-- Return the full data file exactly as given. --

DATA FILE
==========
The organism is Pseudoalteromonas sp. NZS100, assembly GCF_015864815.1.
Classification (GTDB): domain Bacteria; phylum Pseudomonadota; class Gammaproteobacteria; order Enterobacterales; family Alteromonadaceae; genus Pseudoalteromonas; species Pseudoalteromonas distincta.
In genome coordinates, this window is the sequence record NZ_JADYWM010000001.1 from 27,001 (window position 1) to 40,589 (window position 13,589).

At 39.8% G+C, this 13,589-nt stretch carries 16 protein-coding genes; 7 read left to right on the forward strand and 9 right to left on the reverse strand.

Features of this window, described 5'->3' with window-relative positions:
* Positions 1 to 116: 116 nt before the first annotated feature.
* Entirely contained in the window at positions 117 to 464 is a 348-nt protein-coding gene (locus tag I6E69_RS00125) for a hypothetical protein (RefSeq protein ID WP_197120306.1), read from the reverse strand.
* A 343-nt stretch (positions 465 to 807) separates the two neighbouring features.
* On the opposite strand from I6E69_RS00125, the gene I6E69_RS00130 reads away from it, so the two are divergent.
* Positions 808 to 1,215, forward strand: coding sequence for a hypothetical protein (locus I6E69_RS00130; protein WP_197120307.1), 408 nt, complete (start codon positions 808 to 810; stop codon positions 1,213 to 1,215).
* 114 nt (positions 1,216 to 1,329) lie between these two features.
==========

The organism is Pseudoalteromonas sp. NZS100, assembly GCF_015864815.1.
Classification (GTDB): domain Bacteria; phylum Pseudomonadota; class Gammaproteobacteria; order Enterobacterales; family Alteromonadaceae; genus Pseudoalteromonas; species Pseudoalteromonas distincta.
In genome coordinates, this window is the sequence record NZ_JADYWM010000001.1 from 27,001 (window position 1) to 40,589 (window position 13,589).

At 39.8% G+C, this 13,589-nt stretch carries 16 protein-coding genes; 7 read left to right on the forward strand and 9 right to left on the reverse strand.

Features of this window, described 5'->3' with window-relative positions:
* Positions 1 to 116: 116 nt before the first annotated feature.
* Entirely contained in the window at positions 117 to 464 is a 348-nt protein-coding gene (locus tag I6E69_RS00125) for a hypothetical protein (RefSeq protein ID WP_197120306.1), read from the reverse strand.
* A 343-nt stretch (positions 465 to 807) separates the two neighbouring features.
* On the opposite strand from I6E69_RS00125, the gene I6E69_RS00130 reads away from it, so the two are divergent.
* Positions 808 to 1,215, forward strand: coding sequence for a hypothetical protein (locus I6E69_RS00130; protein WP_197120307.1), 408 nt, complete (start codon positions 808 to 810; stop codon positions 1,213 to 1,215).
* 114 nt (positions 1,216 to 1,329) lie between these two features.